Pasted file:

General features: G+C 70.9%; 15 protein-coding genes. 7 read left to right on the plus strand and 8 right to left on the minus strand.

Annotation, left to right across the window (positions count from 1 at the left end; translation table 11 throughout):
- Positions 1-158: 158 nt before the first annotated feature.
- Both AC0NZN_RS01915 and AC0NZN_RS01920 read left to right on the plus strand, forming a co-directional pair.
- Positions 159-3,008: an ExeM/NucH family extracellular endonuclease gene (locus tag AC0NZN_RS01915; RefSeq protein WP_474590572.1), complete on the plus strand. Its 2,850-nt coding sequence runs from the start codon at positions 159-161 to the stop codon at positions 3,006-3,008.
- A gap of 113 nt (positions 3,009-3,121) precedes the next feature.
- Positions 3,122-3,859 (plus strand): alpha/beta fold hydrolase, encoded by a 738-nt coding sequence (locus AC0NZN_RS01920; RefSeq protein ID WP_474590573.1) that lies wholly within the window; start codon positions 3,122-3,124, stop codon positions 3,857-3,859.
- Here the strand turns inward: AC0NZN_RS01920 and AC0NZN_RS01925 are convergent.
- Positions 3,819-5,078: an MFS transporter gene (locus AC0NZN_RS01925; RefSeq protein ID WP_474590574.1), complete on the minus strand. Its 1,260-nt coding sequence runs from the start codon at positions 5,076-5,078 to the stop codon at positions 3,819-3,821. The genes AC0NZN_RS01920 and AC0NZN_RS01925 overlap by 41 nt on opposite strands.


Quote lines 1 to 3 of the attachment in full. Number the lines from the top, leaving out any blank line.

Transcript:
General features: G+C 70.9%; 15 protein-coding genes. 7 read left to right on the plus strand and 8 right to left on the minus strand.

Annotation, left to right across the window (positions count from 1 at the left end; translation table 11 throughout):
- Positions 1-158: 158 nt before the first annotated feature.